My REU Experience in REU in China

Rashidah H. Farid

Alabama A & M University

Summer, 2012 



AAMU- Alabama         A & M University






NFU- Nanjing Forestry University



NSF- National Science Foundation





USDA- United States Department of Agriculture





Hi! I am a Master’s graduate student at Alabama A & M University.  As a youth in rural Henry County Alabama, I spent many days in solitude with nature. The woodlands of my backyard were my personal playground. It was there that I developed my passion for wildlife and ecology. I recall being captivated while watching for hours an active ant hill or the IMAG0599locomotion of a millipede. These activities then, as a youth, were simply entertaining and yet soothing. In those early moments of my life, I learned patience and developed my life passion for wildlife and conservation.  My first lesson in compassion was taught to me in an odd but interesting manner. It was through the “quick kill” that I was mostly intrigued; the nature of a predator and the art of survival. It was as a young girl that I found that compassion is respect, appreciation, and the ability to understand that every organism has its purpose.

As a freshman at Tuskegee University I majored in Animal Science and was fortunate to join MANRRS (Minorities in Agriculture, Natural Resources, and Related Sciences). With MANRRS I learned leadership and networking skills. During the duration of my various offices, I developed from just a volunteer to Community Service Chairperson, Business Manager, Chapter President, and past 2006-2007 National Region III Undergraduate Vice President. MANRRS has taught me professionalism, leadership, and an unwavering dedication to community service. It was through MANRRS that gain my first internship with US National Fish and Wildlife Service at Back Bay NWR, Virginia Beach, VA. There I gained a wealth of knowledge while working with sea turtles and the invasive species management team. 

After graduation, I had the pleasure of working with the US Park Service in Denali NP, Alaska. In Denali I work on the Road Study to examine the effects of tourist traffic on migratory patterns of Dall Sheep and sediment deposits on native vegetation growth. Working in Denali was physically and mentally demanding. As the only African American in the Wildlife Branch, there were often moments of interesting social situations. These were learning opportunities, which have giving me an appreciation for cultural differences and have developed my personality conflict management skills. In 2009, I join Quantitative Ecological Services, Inc. and begin working as a contractor for the Department of Defense. Working for the US Army has taught me discipline and the importance of completion. At Fort Polk, I learned to mange projects with limited time frames. I am most proud of designing and managing the completion of over 1.4 million dollars of sustainable land improvements and natural resources protection projects.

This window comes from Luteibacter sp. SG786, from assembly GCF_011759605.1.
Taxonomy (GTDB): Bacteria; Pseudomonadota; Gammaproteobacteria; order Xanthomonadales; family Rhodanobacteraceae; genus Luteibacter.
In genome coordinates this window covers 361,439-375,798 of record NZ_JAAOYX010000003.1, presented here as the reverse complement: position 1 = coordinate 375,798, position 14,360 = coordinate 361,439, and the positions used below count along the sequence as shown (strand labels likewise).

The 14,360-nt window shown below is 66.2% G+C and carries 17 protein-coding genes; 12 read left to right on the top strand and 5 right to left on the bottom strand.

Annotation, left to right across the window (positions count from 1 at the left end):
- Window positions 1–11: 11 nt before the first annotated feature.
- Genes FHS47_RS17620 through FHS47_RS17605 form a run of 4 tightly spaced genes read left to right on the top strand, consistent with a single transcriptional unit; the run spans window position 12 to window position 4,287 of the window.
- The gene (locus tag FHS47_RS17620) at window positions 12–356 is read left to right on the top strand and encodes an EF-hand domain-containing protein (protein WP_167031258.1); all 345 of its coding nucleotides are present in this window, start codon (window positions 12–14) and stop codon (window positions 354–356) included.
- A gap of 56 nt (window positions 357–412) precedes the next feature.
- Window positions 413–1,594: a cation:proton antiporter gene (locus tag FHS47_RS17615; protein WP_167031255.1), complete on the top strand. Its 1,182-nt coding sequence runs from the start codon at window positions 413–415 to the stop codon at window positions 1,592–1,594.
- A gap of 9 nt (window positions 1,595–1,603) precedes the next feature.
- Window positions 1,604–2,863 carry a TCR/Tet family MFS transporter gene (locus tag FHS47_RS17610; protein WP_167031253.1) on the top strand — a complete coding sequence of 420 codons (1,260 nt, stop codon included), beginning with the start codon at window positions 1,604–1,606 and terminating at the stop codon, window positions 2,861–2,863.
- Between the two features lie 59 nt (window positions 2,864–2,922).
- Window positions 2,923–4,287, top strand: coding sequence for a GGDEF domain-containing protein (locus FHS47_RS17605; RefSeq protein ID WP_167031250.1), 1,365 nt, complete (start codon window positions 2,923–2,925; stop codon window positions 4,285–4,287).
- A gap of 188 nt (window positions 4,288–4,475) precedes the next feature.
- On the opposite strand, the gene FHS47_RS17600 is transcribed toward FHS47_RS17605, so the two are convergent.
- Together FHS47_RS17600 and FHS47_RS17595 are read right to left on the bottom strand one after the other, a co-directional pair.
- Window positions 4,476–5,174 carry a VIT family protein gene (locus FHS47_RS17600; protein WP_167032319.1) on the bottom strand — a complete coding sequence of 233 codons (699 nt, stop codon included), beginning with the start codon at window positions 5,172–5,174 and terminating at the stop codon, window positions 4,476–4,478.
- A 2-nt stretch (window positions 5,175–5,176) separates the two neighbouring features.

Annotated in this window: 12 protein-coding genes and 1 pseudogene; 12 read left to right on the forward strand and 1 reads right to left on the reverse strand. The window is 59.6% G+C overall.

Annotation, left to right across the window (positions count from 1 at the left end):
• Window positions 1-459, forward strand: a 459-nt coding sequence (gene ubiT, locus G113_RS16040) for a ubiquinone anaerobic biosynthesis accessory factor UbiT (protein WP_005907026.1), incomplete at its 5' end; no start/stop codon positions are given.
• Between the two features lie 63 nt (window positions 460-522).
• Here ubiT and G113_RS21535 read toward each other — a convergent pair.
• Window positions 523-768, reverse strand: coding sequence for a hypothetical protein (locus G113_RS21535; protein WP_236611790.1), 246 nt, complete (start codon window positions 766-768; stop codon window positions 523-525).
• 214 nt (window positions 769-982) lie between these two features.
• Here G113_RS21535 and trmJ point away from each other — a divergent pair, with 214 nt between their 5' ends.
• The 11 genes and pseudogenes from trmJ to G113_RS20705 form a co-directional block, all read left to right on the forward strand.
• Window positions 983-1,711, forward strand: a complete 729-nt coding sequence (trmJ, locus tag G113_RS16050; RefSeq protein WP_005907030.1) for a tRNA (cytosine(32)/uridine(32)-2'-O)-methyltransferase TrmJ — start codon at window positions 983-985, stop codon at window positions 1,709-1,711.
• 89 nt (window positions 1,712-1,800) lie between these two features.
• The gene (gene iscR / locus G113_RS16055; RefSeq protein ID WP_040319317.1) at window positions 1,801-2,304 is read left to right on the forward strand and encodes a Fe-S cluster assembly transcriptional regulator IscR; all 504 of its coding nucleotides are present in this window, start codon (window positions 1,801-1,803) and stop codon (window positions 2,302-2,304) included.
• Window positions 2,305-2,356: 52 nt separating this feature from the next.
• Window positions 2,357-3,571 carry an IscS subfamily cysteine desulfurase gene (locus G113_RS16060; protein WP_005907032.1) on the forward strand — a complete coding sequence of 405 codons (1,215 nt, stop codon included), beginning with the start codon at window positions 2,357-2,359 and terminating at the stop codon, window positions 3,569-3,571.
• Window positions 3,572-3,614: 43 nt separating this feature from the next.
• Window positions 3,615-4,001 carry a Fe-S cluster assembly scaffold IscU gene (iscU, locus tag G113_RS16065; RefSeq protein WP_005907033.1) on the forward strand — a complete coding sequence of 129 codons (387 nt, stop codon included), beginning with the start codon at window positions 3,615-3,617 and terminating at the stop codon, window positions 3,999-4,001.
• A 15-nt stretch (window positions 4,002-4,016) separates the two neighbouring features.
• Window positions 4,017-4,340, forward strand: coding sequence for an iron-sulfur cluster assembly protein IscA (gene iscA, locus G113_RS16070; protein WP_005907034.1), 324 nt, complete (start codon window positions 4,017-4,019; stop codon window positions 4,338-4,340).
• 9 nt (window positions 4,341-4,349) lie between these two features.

When I began my master’s work at AAMU, I felt that I was well prepare to manage my project with discipline and would be able to gain the molecular skills needed to pursue a career in conservation genetics. For many species, conservations efforts are becoming more global. As a conservationist, it is important to examine the ecological responses of similar species around the world in order to manage the future changes in habitat we can anticipate here due to climate change. As a future molecular biologist, it is imperative that I learn a diverse number of techniques as while as study a wide range of tissues. The summer internship to China enhanced my skill sets as a molecular biologist.  Additionally, I was delighted to serve as a mentor to the undergraduate REU participates. 













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